Fees that Warrenton charges for building permits and plan reviews are going up for the first time in almost a decade.
The changes the City Commission unanimously approved at its meeting Tuesday will increase the combined cost for a permit and plan review for the average house built in Warrenton by about $57.
“Really what we’re presenting here is a cost-of-living increase that is typically done once a year,” Warrenton Building Official Chuck Goodwin said. He pointed out that the fees have not been adjusted since 2008, even while residential and commercial developments have boomed.
The adjustments bring the city’s building department back in line with recommendations and guidelines established by the Oregon State Building Codes Division. The increases mean the city will be collecting “the appropriate amount of tax revenue.” The increases could also help the building department better provide services “as the demands from the construction community continue to grow,” according to a city memo.
“So what we’re trying to do is just get back online with Salem and their suggested costs,” Goodwin said.
The fees vary depending on the size and scope of the building. Future adjustments to these fees will not be as large, City Manager Linda Engbretson said.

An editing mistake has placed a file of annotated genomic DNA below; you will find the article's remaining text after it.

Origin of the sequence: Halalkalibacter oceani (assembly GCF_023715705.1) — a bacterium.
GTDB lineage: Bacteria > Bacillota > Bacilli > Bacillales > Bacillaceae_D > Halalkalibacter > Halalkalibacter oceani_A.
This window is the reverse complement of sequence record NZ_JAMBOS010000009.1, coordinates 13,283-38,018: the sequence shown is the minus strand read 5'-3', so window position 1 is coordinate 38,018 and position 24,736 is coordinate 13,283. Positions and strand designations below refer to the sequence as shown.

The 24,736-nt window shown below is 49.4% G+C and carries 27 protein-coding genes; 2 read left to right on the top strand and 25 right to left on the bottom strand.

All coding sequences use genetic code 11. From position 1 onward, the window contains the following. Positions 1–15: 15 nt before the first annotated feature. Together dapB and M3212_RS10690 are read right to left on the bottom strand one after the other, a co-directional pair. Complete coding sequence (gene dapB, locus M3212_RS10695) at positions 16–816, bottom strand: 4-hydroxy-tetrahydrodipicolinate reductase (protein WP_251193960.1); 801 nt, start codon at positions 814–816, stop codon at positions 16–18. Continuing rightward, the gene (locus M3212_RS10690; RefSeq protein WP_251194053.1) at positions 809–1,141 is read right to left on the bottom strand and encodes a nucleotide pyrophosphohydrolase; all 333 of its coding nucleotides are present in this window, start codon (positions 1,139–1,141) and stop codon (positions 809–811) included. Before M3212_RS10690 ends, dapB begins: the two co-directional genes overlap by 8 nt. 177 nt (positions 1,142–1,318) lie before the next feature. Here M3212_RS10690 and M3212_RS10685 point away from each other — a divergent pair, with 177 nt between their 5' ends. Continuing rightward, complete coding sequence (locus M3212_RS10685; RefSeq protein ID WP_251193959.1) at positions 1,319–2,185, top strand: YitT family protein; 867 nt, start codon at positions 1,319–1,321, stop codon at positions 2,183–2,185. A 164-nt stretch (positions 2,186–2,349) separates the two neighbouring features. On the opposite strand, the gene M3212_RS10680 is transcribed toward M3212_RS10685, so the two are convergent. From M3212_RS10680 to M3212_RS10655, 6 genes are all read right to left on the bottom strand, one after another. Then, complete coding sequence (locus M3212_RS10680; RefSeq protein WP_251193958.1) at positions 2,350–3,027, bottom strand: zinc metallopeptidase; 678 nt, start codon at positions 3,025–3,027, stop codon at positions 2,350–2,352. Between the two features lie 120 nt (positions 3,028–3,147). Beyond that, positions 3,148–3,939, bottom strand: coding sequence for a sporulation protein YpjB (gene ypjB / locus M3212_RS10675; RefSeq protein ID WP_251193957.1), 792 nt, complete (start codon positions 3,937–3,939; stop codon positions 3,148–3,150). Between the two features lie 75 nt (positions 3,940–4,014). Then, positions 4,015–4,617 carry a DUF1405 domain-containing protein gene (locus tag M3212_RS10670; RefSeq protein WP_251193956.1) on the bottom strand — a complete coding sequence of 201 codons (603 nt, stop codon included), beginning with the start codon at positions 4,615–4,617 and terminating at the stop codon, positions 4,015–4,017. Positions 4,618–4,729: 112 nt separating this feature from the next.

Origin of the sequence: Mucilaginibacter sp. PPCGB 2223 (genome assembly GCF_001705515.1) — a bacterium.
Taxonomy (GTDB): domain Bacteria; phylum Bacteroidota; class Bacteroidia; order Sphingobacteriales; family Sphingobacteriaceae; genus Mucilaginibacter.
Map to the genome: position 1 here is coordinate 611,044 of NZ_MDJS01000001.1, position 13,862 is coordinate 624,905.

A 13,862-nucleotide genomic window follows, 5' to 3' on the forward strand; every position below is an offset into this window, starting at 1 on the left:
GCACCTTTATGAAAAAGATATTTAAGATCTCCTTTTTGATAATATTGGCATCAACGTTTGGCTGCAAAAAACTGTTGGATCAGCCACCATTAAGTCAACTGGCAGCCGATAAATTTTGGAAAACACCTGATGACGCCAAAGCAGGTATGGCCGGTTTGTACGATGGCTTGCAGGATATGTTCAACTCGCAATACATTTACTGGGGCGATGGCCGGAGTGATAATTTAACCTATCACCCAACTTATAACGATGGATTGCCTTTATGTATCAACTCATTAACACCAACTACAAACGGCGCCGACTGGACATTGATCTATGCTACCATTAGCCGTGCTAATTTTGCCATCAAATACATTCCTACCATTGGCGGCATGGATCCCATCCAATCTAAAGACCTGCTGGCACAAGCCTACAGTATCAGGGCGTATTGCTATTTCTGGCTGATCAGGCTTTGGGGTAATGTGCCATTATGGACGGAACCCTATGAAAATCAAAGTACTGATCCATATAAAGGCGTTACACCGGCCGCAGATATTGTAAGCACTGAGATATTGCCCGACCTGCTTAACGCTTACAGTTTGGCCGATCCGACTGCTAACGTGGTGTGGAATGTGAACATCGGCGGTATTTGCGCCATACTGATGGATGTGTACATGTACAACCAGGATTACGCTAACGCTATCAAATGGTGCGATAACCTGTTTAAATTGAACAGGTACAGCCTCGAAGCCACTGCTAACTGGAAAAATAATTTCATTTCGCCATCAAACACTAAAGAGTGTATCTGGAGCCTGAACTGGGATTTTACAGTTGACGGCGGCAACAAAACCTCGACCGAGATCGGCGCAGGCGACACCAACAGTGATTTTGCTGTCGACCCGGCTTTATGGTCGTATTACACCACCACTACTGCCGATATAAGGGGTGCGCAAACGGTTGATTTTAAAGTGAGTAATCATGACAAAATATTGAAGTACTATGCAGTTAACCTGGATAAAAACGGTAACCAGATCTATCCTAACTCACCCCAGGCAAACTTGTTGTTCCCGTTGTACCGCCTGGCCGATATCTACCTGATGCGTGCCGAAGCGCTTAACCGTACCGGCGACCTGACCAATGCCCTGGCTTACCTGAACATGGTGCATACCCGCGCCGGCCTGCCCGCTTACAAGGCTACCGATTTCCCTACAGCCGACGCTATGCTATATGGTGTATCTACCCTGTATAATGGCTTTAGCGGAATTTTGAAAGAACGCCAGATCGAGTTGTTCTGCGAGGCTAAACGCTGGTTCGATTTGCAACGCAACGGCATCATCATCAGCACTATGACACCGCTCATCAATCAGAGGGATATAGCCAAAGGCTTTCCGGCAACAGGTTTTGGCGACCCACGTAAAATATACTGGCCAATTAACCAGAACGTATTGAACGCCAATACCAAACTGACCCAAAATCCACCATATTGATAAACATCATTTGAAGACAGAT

“Again, this represents nine years of not adding to it,” Goodwin said.
City Commissioner Mark Baldwin, a general contractor who runs his own construction company, was in favor of the fee increases, saying, “We definitely need to.”
In other business:
• The commission held a first reading of an ordinance that requires voter approval before the city can transfer or dispose of assets — such as property or services — with a value of $100,000 or more. The value is based on 2014 dollars and the ordinance outlines a 3 percent annual adjustment. This amendment to the city charter was first passed by voters last year; the city and commissioners have worked with the chief petitioners on the wording of the ordinance in several meetings since.
• Commissioners finalized two agreements related to Pacific Coast Seafood’s rebuild of its Warrenton seafood processing facility that they had deferred at their last meeting. These agreements enable the city to distribute a $150,000 grant from Oregon Business Development Department to Pacific Coast Seafood.
• The commission approved a contract for $29,690 with Firebird Bronze, the foundry that will do the mold and casting of a planned Veterans of Foreign Wars memorial. The project is being paid for by a grant from the Oregon Parks and Recreation Department.
• The commission approved a contract with TMG Services for the purchase and installation of a sodium hypochlorite system for Warrenton’s Water Treatment Facility. At $101,603, TMG came in with the lowest bid. A bid from another company came in only a few hundred dollars higher, but Bob Bingham, water treatment plant superintendent, said even if the bids had come in at the same price, he would have chosen TMG. He told the commissioners he believed TMG would provide the best product.